Tuesday, September 23, 2008

9 BANDED ARMADILLO (Dasypus novemcinctus)

Well I don't have all of the pictures I'd like to post, but I couldn't wait any longer to share these video clips with you. The Army Corp of Engineers has cleared a new hiking trail through the woods by my house and of course I couldn't wait to check it out. More pictures from that to follow, but for now, here are 2 videos I just had to post because - Armadillos are just SO CUTE! This one ventured close to me on the trail and as I stood very, very still I was able to get some shots. Armadillos can't see very well, but they can hear a little better and once he sensed my presence, he took off running through the woods!

While I had him in my sights, this guy exhibited typical Armadillo behavior, rooting around in the soil and under logs searching for a meal. Yes, they do dig around with their noses and look for grubs, worms, and other insects to eat. And yes, they do leave fairly large holes in the soil, which a lot of people with formal gardens seem to despise. I don't understand this adversity toward Armadillos at all. They are most excellent soil aerators, and they control the soil dwelling insects that destroy plants at the same time. From my observations, they do not uproot established plants, instead, they move the soil all around the root balls and provide a 'tilling' function that is better than any plow I have ever seen. All that is needed after an Armadillo comes through is a soaking from a water hose to flatten the mounds back down and the garden looks as good as new, but much healthier! Unfortunately, the way most people experience an Armadillo (besides seeing holes in their gardens and yards) is by passing them by in cars, lying 'legs up' alongside the highway. The poor little guys, like so many other animals, do not have a chance when it comes to vehicles and they experience a huge amount of highway mortality.

One very interesting fact about Armadillos is that each female bears 4 offspring at a time which are exact clones of each other. Apparently they are the only mammals which do this consistently and that makes them extremely unique! If you have some time and you want to read more about Armadillos, here is a link:


Friday, September 5, 2008


WHOOPING CRANE (Grus americana)

(Photo credit Luther Goldman/US Fish and Wildlife Service)

Well, actually they haven't quite started their annual migration yet, but a prior comment on this blog prompted me to post about Whooping Cranes. They are an example of one species of beautiful migratory birds that us northerners and southerners 'share' during the year. Mid-October through March is prime Whooping Crane season in Texas - which should give me ample time to plan and execute a trip to see them first hand (stay posted!) I thought it would be a good idea to post some 'whooper' information in case any of you happen to be in the western or eastern flyways. That way you can be on the lookout for these magnificent creatures as they take to the skies! Fall migration has started and here in Texas we are noticing our skies dotted with more and more varieties of avian flocks as they head toward winter destinations. If you look up and see some very large cranes with all white bodies and black wing tips you just might be viewing some endangered Whooping Cranes.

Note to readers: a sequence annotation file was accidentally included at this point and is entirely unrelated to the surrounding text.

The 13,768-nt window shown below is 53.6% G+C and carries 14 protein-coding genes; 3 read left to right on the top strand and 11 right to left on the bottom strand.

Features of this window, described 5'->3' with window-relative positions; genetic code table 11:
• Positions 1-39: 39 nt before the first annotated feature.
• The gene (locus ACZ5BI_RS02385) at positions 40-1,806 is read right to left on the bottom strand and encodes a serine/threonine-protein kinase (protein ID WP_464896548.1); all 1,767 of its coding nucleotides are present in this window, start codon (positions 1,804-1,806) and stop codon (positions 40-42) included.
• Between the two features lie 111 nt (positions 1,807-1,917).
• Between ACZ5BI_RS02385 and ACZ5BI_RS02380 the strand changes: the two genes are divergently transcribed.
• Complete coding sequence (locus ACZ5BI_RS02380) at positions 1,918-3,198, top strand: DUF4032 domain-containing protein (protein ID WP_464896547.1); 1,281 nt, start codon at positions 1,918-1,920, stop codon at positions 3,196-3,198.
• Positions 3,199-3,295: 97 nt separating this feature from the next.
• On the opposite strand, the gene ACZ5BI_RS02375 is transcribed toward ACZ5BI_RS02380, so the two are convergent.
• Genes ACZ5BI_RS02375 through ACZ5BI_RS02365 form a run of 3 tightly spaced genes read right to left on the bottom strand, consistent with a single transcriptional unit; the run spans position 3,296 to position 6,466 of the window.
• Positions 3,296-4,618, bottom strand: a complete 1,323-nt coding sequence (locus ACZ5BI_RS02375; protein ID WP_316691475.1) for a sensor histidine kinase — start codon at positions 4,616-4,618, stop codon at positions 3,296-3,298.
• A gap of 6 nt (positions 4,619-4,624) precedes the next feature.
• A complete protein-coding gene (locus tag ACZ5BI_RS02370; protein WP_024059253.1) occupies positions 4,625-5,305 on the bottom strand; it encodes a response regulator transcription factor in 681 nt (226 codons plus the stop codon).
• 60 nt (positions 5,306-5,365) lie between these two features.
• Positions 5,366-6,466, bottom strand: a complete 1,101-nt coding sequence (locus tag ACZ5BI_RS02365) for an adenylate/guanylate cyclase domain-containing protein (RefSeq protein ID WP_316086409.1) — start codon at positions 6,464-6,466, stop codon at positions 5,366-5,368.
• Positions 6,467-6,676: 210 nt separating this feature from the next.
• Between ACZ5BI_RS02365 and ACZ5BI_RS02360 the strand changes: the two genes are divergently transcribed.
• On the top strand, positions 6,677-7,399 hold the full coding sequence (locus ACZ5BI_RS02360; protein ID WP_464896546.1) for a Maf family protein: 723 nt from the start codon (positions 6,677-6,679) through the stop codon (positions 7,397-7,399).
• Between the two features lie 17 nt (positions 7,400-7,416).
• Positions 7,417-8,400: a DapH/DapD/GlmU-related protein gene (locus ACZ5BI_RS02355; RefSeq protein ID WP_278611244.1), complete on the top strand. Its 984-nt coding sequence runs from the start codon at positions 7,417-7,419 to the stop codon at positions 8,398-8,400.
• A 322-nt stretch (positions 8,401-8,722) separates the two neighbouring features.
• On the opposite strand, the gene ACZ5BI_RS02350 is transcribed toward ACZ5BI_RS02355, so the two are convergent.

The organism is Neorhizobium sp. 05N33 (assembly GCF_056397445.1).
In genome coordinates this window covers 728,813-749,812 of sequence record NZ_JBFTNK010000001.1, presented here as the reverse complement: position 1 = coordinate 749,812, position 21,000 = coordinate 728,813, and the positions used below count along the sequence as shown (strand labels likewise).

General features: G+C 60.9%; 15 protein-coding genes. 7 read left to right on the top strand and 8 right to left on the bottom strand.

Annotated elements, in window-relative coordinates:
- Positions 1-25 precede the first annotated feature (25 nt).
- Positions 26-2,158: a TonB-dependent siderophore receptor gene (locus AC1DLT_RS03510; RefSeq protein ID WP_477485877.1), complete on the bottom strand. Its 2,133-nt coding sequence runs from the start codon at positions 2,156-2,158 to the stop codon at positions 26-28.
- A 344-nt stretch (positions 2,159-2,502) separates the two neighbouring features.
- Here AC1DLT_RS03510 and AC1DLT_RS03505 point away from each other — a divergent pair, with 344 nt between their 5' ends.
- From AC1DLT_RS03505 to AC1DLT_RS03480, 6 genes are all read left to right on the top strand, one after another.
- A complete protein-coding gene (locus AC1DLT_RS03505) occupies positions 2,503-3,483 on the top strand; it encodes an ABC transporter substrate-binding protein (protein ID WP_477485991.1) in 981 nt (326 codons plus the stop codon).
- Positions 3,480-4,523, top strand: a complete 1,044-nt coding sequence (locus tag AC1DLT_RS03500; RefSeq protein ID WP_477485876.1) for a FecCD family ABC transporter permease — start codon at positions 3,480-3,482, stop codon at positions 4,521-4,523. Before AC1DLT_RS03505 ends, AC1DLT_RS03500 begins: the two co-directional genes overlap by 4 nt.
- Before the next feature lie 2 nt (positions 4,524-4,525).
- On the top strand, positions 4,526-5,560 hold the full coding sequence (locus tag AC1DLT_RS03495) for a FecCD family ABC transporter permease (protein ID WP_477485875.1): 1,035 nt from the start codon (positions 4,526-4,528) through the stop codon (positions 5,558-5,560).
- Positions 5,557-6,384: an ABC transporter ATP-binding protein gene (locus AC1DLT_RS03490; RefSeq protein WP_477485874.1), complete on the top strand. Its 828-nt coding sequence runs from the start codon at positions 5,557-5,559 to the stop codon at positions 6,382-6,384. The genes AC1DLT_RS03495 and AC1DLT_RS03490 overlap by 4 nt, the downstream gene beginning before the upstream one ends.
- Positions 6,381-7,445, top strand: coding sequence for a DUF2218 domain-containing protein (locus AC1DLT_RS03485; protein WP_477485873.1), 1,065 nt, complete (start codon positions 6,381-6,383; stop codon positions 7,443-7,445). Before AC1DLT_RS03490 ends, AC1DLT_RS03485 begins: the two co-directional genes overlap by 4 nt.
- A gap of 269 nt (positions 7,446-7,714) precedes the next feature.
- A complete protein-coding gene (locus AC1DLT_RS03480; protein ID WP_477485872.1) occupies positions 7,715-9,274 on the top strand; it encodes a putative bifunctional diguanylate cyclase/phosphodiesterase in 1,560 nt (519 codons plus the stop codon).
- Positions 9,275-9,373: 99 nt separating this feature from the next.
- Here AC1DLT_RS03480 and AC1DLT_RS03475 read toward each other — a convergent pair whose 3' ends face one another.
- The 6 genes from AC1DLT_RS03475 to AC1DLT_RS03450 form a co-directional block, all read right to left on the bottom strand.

Down here in Texas we have an extensive Whooping Crane project aimed at helping this most unique species survive and thrive. Whoopers stay north in the hot summer months and then migrate down south when those cold northern winds start to blow. The population counts reported over the last several years seem to indicate an increase in individuals so hopefully all of the effort is making a difference.

Whooping Cranes (Grus americana) are the rarest of all crane species and only found in North America. Our western inhabitants spend the winter months in Texas and summer months in Canada. The primary wintering grounds for the western 'Whooper' population are the coastal areas of the Aransas National Wildlife Refuge located a little bit north of Corpus Christi near Rockport. Here is an informative link which also has an audio of the bird calls:


Although Whooping Cranes can be found slightly north of the Aransas National Wildlife Refuge or even slightly inland on private lands, the winter range for this population of birds typically only covers about 35 miles of this unique and pristine coastal habitat in Texas!

Whooping cranes are listed as a USFWS Endangered Species. In 1979 there were only 56 known birds in a wild flock that wintered in Texas and nested in Canada. In Dec of 2007 the count was up to 257 birds wintering along the Texas coastline. The 2007-2008 count was 266! So they do appear to be making a come back - slowly but surely. Whoopers are now federally protected from hunters however, their main threat continues to be the loss of coastal wetland habitat.

There is also lots of hard work underway to re-establish an eastern population of birds which will winter along the Florida coastline and spend the summers somewhere near Wisconsin. So far the Texas/Canada population has been the most successful as far as numbers.

SO - if you come to Texas - especially during the fall through early spring - don't forget to plan a trip to Aransas National Wildlife Refuge for some most excellent biding adventures! And keep your eyes peeled - you just might see some rare and endangered Whooping Cranes!

These video clips were taken by BILL BEASLEY / TAILFEATHER PRODUCTIONS and reproduced with permission – Thank You, Bill for sharing your clips of these beautiful and rare birds in the wild!!!